Tens of thousands of children in Florida’s child welfare system could be in danger of losing their homes if faith-based foster-care and adoption providers in Florida are not granted “conscience protection” by the legislators meeting in Florida’s state capitol this month.
Meanwhile, with the clock winding down for children in Florida, politicians and activists focused on Indiana’s raging controversy over religious freedom, are using that situation to jab at conscience protections for those serving the state’s most vulnerable.
Private and faith-based foster-care and adoption agencies – those which by some estimates provide care for more than half the children in Florida’s foster care system – are facing mounting anti-Christian discrimination, according to Bill Bunkley, head of Florida’s Ethics and Religious Liberty Commission.
“The real fear here is that the number of children who are currently being taken care of by the faith-based community could find themselves without the homes they are living in if this anti-Christian discrimination were to prevail in our foster care adoption system,” Bunkley told Christian Examiner.
Bunkley testified April 2 in support of House Bill 7111, legislation designed to protect child placement agencies from being required to violate their “religious or moral convictions.”
Responding to a backlash of criticism labeling the care agencies as “anti-gay” and worse, Bunkley said to the contrary, “We have shown tolerance for what we may not think that is appropriate based on our world view, but now we see a rise of intolerance and anti-Christian discrimination.”
The bill (originally HHSC 15-03) was pushed through the House Health and Human Services Committee on its first reading March 19, and was debated and passed in the House Judiciary Committee April 2 on party lines after lengthy debate.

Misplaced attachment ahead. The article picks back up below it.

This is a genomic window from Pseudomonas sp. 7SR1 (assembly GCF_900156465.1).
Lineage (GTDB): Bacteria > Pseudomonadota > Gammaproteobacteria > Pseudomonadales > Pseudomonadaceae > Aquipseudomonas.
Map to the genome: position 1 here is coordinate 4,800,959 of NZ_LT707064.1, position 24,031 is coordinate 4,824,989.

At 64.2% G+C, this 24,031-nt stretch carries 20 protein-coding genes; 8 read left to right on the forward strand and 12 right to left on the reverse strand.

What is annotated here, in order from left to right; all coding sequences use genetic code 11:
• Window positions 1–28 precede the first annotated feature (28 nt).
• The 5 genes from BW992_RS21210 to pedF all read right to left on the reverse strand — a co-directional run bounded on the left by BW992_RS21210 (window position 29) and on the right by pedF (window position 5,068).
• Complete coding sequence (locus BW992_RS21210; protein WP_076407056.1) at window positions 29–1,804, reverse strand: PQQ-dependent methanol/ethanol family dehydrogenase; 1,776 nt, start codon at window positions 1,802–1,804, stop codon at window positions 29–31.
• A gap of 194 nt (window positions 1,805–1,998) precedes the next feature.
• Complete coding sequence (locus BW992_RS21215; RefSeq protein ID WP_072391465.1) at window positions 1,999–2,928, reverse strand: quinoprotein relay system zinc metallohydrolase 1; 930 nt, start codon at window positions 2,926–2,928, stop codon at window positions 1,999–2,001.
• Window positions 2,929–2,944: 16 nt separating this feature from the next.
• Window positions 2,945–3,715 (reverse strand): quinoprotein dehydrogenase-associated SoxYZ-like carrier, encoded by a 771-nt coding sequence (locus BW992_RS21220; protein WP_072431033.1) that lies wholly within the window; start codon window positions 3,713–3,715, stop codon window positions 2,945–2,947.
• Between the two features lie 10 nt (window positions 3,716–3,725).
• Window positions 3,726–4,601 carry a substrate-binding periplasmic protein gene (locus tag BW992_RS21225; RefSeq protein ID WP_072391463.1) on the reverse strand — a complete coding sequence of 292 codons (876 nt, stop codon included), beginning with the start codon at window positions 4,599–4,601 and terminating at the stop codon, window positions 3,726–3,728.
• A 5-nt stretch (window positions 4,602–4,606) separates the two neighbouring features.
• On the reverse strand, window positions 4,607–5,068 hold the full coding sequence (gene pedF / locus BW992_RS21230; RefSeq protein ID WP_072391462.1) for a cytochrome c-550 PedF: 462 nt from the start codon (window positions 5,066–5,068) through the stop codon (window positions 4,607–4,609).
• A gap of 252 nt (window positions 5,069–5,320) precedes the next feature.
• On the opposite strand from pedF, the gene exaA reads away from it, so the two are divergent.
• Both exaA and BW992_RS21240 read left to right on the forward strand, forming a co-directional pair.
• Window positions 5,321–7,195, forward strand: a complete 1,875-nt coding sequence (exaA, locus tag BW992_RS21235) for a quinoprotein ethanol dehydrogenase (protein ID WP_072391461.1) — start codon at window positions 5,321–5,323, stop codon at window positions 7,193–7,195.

The debate focused on “discrimination” towards homosexuals – but is unfounded, Bunkley said. A “track record” shows Florida Baptist Children’s Home, for instance, assists those who are not eligible to adopt or shelter children in its care, Bunkley said, and those adults are routinely accommodated through state organizations which do not have the same “conscience” and convictional requirements.
Rep. Jason Brodeur, a Republican legislator who proposed the bill shortly after the House passed a bill which would remove the language from state law language banning same-sex couple from adopting – a practice that was ruled unconstitutional by an appeals court judge five years ago – has said the majority of 82 private adoption agencies allow placement with same-sex couples.
Catholic Charities of Boston and San Francisco, however, stopped providing adoption services in 2006 after those states enacted anti-discrimination laws that did not offer conscience protections.
The same could happen in Florida, Bunkley said, where the cost to children’s lives would be disastrous.
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SOURCE: The Christian Examiner – Joni B. Hannigan